C0398791
Disease or Syndrome
6.

Townes-Brocks syndrome 1

Townes-Brocks syndrome (TBS) is characterized by the triad of imperforate anus (84%), dysplastic ears (87%; overfolded superior helices and preauricular tags; frequently associated with sensorineural and/or conductive hearing impairment [65%]), and thumb malformations (89%; triphalangeal thumbs, duplication of the thumb [preaxial polydactyly], and rarely hypoplasia of the thumbs). Renal impairment (42%), including end-stage renal disease (ESRD), may occur with or without structural abnormalities (mild malrotation, ectopia, horseshoe kidney, renal hypoplasia, polycystic kidneys, vesicoutereral reflux). Congenital heart disease occurs in 25%. Foot malformations (52%; flat feet, overlapping toes) and genitourinary malformations (36%) are common. Intellectual disability occurs in approximately 10% of individuals. Rare features include iris coloboma, Duane anomaly, Arnold-Chiari malformation type 1, and growth retardation. [from GeneReviews]

MedGen UID:
1635275
Concept ID:
C4551481
Disease or Syndrome
7.

Duane-radial ray syndrome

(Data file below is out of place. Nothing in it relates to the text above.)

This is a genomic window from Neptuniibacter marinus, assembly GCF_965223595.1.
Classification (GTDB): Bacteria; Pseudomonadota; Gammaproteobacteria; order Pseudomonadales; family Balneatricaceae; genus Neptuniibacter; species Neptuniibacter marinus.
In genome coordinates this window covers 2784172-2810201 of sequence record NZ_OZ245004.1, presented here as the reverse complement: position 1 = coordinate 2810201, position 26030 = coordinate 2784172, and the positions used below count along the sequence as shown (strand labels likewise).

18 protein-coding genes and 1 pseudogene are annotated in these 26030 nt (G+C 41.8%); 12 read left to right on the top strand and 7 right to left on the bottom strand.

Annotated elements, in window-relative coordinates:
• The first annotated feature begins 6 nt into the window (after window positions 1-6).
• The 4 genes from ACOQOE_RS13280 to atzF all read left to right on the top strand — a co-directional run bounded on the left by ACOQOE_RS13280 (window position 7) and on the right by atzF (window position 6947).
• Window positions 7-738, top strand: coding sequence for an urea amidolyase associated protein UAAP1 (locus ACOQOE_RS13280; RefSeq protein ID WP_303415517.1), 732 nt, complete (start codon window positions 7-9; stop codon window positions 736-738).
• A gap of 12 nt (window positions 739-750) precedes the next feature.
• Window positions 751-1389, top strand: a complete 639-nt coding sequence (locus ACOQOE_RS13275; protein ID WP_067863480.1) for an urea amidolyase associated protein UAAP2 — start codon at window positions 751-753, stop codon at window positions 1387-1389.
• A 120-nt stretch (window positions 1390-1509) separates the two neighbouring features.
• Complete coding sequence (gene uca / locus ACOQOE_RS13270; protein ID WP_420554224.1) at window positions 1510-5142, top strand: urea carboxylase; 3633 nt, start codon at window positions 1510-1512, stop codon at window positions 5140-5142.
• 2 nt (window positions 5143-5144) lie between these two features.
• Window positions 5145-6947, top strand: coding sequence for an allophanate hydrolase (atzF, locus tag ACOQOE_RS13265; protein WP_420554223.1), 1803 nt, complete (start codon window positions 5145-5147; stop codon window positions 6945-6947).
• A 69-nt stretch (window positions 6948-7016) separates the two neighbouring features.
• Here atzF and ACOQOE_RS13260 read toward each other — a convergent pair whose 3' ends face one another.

SALL4-related disorders include Duane-radial ray syndrome (DRRS, Okihiro syndrome), acro-renal-ocular syndrome (AROS), and SALL4-related Holt-Oram syndrome (HOS) – three phenotypes previously thought to be distinct entities. DRRS is characterized by uni- or bilateral Duane anomaly and radial ray malformation that can include thenar hypoplasia and/or hypoplasia or aplasia of the thumbs, hypoplasia or aplasia of the radii, shortening and radial deviation of the forearms, triphalangeal thumbs, and duplication of the thumb (preaxial polydactyly). AROS is characterized by radial ray malformations, renal abnormalities (mild malrotation, ectopia, horseshoe kidney, renal hypoplasia, vesicoureteral reflux, bladder diverticula), ocular coloboma, and Duane anomaly. Rarely, pathogenic variants in SALL4 may cause clinically typical HOS (i.e., radial ray malformations and cardiac malformations without additional features). [from GeneReviews]